Sending emails has become sort of a novelty in our daily lives. We accept that our emails will arrive in the desired inbox and we move on with our lives. But what’s actually happening behind the scenes to make this possible? Let’s explore mail servers.

What is a mail server?

A mail server or a message transfer agent (MTA) manages the sending and receiving of emails from one computer to another. Like clockwork, a mail server uses both email protocols and mail server software to deliver and accept emails. This process runs every time you send or receive an email and without a mail server, there would be no emails arriving into anyone’s inbox.

How do mail servers work?

A user’s ability to send and receive emails depends on mail servers, and in order to function effectively, it’s essential that this type of server is using mail server software. Depending on your computer’s operating system there are many types of mail server software you may want to opt for, a popular example of a Windows mail server software is the Microsoft Exchange Email Server. This software allows a user to manage and add email accounts to the server, which can then get to work sending and receiving mail to these accounts.

A messaging system is then created between mail servers and other programs, such as Microsoft Outlook or Gmail, in order to move emails between computers. If you were to send an email from your Gmail account, Gmail would be responsible for forwarding your email over to a mail server. The mail server would then forward your email to another mail server to be sent to the desired recipient.

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What are mail server protocols?

We briefly explained above how mail servers work, but there’s an extra process behind the scenes managing your emails. Mail servers also use email protocols when sending or receiving emails. There are three protocols in question: Simple Mail Transfer Protocol (SMTP), Post Office Protocol 3 (POP3), and Internet Message Access Protocol (IMAP).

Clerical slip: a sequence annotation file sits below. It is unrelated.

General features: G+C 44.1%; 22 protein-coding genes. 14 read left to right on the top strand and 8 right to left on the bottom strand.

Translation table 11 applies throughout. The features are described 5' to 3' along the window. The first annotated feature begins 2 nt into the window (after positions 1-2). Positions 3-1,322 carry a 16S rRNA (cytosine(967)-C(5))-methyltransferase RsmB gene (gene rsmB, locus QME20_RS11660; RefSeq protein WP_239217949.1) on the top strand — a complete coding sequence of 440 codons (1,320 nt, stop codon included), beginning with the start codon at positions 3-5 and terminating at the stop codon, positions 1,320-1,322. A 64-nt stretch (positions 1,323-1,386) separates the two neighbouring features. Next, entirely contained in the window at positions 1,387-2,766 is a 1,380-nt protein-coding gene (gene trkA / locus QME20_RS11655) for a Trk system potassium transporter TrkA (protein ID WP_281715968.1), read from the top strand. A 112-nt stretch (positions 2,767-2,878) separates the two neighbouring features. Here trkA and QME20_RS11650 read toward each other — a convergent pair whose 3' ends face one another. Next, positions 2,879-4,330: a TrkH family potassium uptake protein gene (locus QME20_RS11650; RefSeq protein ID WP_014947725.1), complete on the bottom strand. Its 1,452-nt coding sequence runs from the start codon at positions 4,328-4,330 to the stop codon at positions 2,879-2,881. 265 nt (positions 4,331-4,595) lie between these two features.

The SMTP protocol deals with the sending of outgoing mail, whilst the POP3 and IMAP protocols handle the receiving of incoming mail. Next time you send an email, or one lands in your inbox, these are the protocols working hard to make sure your email runs smoothly.

The step by step process of sending an email

Now that we know the basics of mail servers, and the different protocols they use, we’re going to run through how an email is sent. In this instance SMTP will be used, but the process of receiving an email is very similar – POP3 and IMAP would be used instead.

Step one: Sending your email

So, you’ve written your email, and you’ve attached any files you need to be sent across, so you hit send. Now it’s time for your mail server to get to work. Using your email application, whether that’s Outlook or Gmail, your mail server will access the email protocol SMTP.

Step two: Passing over your details

Once your mail server application has contacted your SMTP, your email will be passed over, including the address it needs to be sent to, and the contents of the email.

Step three: Processing the recipient

At this point, it’s important to mention that if you’re sending an email to yourself, then the SMTP will pass your email straight over to your POP3 or IMAP email protocols, as these deal with incoming messages. However, if you’re sending an email to someone else, the SMTP will need to get in touch with the other user’s mail server in order to send across the email.

Step four: Finding the recipient’s mail server

Your SMTP will now communicate with the DNS in order to find your recipient’s IP address, which is needed to send across the email. Once this number has been received, your SMTP can then contact your recipient’s SMTP.

Step five: Your email arrives in their inbox

When your recipient’s SMTP has accepted the incoming email, it’ll then pass it onto their POP3 or IMAP email protocols to be received as an incoming email. Emails normally wait in a queue until their email application, such as Gmail, allows it to be downloaded, and then it appears in the inbox.

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